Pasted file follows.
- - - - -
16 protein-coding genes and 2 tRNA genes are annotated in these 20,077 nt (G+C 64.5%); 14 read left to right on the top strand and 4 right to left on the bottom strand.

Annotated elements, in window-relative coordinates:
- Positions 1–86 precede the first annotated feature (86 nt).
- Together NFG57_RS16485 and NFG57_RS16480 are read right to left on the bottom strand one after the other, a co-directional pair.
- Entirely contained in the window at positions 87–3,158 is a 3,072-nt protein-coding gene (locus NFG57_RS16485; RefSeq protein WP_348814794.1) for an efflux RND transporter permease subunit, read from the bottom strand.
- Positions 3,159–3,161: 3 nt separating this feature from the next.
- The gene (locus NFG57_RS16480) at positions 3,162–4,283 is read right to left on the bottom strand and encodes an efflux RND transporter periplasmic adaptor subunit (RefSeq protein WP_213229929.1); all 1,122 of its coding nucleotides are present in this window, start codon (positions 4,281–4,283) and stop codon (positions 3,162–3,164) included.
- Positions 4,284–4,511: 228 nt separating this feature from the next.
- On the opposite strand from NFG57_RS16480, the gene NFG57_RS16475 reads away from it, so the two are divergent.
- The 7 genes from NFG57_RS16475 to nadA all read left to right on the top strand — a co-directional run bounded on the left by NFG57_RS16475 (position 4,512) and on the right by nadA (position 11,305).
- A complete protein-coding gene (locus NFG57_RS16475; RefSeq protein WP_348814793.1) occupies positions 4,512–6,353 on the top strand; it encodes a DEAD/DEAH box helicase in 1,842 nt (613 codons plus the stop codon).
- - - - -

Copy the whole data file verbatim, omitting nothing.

16 protein-coding genes and 2 tRNA genes are annotated in these 20,077 nt (G+C 64.5%); 14 read left to right on the top strand and 4 right to left on the bottom strand.

Annotated elements, in window-relative coordinates:
- Positions 1–86 precede the first annotated feature (86 nt).
- Together NFG57_RS16485 and NFG57_RS16480 are read right to left on the bottom strand one after the other, a co-directional pair.
- Entirely contained in the window at positions 87–3,158 is a 3,072-nt protein-coding gene (locus NFG57_RS16485; RefSeq protein WP_348814794.1) for an efflux RND transporter permease subunit, read from the bottom strand.
- Positions 3,159–3,161: 3 nt separating this feature from the next.
- The gene (locus NFG57_RS16480) at positions 3,162–4,283 is read right to left on the bottom strand and encodes an efflux RND transporter periplasmic adaptor subunit (RefSeq protein WP_213229929.1); all 1,122 of its coding nucleotides are present in this window, start codon (positions 4,281–4,283) and stop codon (positions 3,162–3,164) included.
- Positions 4,284–4,511: 228 nt separating this feature from the next.
- On the opposite strand from NFG57_RS16480, the gene NFG57_RS16475 reads away from it, so the two are divergent.
- The 7 genes from NFG57_RS16475 to nadA all read left to right on the top strand — a co-directional run bounded on the left by NFG57_RS16475 (position 4,512) and on the right by nadA (position 11,305).
- A complete protein-coding gene (locus NFG57_RS16475; RefSeq protein WP_348814793.1) occupies positions 4,512–6,353 on the top strand; it encodes a DEAD/DEAH box helicase in 1,842 nt (613 codons plus the stop codon).